"Justification by faith alone? "4 of 11 sermons in a series on the Reformation (Romans 1:13-17)Mark Longhurst, October 8, 2017
Part of the Pentecost series
the scripture readings can be found at the bottom of the page
Justification by faith alone?
Sermon, Rev. Mark Longhurst
October 8, 2017
Scripture - Romans 1:13-17
Luther staked everything on faith, faith alone. I’ve told the story, and I hope you know it by now, of his infamous 95 theses, that may or may not have been nailed to the Wittenburg University door. These theses protested the sale of indulgences, or get-out-of-purgatory free grants. For Luther, purgatory wasn’t the problem, though, it was the Catholic, penance-laden assumption that one could do something to effect one’s eternal status that set him off. And the insight that he had, this strange phrase called “justification by faith alone,” deepened each year. And each year, as the Reformation movement grew in influence and numbers, the implications of Luther’s insight cracked open a chasm right through Europe itself.
Justification by faith, for Luther, ensured God’s total acceptance of him and all humanity, through faith in Christ. And here’s the argument in a nutshell, which you can trace through Paul’s letter to the Romans. The Scripture passage today serves as Paul, and Luther’s thesis statement, if you will. Faith is the doorway into grace, as opposed to works. There is nothing we can do can merit God’s acceptance of us. Using forensic terminology, God declares us “just” or “righteous” through our faith in Christ.
But Luther, following Augustine, following Paul, goes further: the argument goes that our natural state is to be separated from God because of sin. We require an intervention, or salvation, and Christ on the cross is that intervention. The sacrifice, or, to put it bluntly, the death penalty, that Christ pays, is in our place. According to Luther’s logic, we miserable humans deserved death, and when we trust in Christ, God sees Christ, and Christ’s sacrifice on the cross, instead of us, and we are accepted, quite literally saved. God imputes, or gives us, the righteousness or justice of Christ.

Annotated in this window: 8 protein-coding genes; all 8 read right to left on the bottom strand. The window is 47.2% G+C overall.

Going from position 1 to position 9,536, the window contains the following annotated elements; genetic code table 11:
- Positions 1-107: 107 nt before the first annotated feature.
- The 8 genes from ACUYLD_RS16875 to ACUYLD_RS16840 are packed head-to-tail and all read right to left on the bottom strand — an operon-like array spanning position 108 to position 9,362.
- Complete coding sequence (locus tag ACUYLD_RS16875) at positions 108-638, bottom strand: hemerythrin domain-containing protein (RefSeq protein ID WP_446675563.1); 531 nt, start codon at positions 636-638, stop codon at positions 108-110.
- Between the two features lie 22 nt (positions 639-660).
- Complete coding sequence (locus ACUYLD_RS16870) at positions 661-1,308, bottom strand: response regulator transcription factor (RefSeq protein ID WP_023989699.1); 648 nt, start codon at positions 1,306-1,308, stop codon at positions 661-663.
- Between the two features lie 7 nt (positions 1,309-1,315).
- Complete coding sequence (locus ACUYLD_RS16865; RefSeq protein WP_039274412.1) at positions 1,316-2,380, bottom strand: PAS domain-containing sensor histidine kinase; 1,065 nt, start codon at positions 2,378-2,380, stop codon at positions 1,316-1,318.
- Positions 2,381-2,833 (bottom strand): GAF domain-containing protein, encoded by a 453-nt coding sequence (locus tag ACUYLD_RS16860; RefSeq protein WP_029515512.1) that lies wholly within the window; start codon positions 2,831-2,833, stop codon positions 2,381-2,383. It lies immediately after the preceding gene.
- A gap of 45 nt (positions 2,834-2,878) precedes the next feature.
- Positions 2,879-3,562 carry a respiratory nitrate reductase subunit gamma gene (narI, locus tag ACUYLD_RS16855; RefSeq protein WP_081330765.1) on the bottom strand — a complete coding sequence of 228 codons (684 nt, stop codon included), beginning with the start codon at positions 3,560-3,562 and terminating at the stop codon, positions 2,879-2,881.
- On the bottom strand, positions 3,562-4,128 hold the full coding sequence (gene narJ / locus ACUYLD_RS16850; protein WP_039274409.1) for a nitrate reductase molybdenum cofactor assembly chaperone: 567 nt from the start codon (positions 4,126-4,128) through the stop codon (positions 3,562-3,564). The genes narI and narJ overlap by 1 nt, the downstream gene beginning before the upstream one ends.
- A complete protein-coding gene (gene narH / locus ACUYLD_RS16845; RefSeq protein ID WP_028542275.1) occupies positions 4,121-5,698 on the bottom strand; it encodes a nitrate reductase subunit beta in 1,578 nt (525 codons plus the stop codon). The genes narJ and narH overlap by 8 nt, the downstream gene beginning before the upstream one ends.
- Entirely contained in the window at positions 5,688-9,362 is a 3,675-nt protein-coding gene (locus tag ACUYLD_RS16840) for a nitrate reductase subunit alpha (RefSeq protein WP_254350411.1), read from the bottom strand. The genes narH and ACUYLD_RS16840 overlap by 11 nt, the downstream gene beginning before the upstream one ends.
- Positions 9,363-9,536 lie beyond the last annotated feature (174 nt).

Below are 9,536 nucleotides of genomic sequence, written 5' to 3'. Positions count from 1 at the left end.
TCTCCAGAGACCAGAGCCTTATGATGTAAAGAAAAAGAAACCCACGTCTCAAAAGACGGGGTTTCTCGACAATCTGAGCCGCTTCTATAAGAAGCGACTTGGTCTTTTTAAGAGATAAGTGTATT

You have to admire his courage, because this insight compelled Luther to take on the Pope and the Emperor themselves. He really was an all or nothing man. “Here I stand, I can do no other.” He didn’t actually say that memorable sentence, but he just as well might have, because he stood before the Emperor Charles V in 1520 at the Diet of Worms and refused to recant his beliefs. The Diet of Worms, of course, is not an example of extreme eating, it was an assembly in which representatives from the entire Holy Roman Empire gathered in the German city of Worms to determine the fate of the notorious Martin Luther. Luther faced two choices: recant his writings or be branded a heretic. And, perhaps of all moments, this signified the definitive break with the Catholic Church and the emerging Lutheran movement: “I am bound by the Scriptures I have quoted and my conscience is captive to the Word of God,” he said.” “I cannot and will not recant anything, since it is neither safe nor right to go against conscience. May God help me.”
He staked his life and eternal hope by standing on justification by faith alone, but he really didn’t stand alone. He wouldn’t have dared. The portrait of Luther we still carry is that of the lone, tortured, theological hero, battling all things Catholic. But Luther is the product of a movement that swept him up into legendary status; an exploding printing press that published his vernacular German and Latin pamphlets; an endowed university that became known for a new and provocative theology; a politically influential network of German supporters or “noblemen,” and, most importantly, the powerful backing of Elector Frederick the Wise, who ruled over the German region of Saxony. The Roman Empire had an electoral college, after all, and although it was always pretty clear that a Habsburg would end up on the throne, one never knew what the Electors would do. It’s Frederick, after all, that secured safe passage for Luther from the Diet of Worms, holed him up afterwards in a castle at Wartzburg, sparing him a martyr’s fate, the fate of, say, Jan Hus, burned at the stake a century earlier.
Luther could claim to stand on faith alone, because in addition to standing amidst political heft and a popular movement, he also stood on theology, and above all, he stood on the Bible. That’s why Sola Scripture, Scripture alone, goes hand in hand with justification by faith alone, or Sola Fide.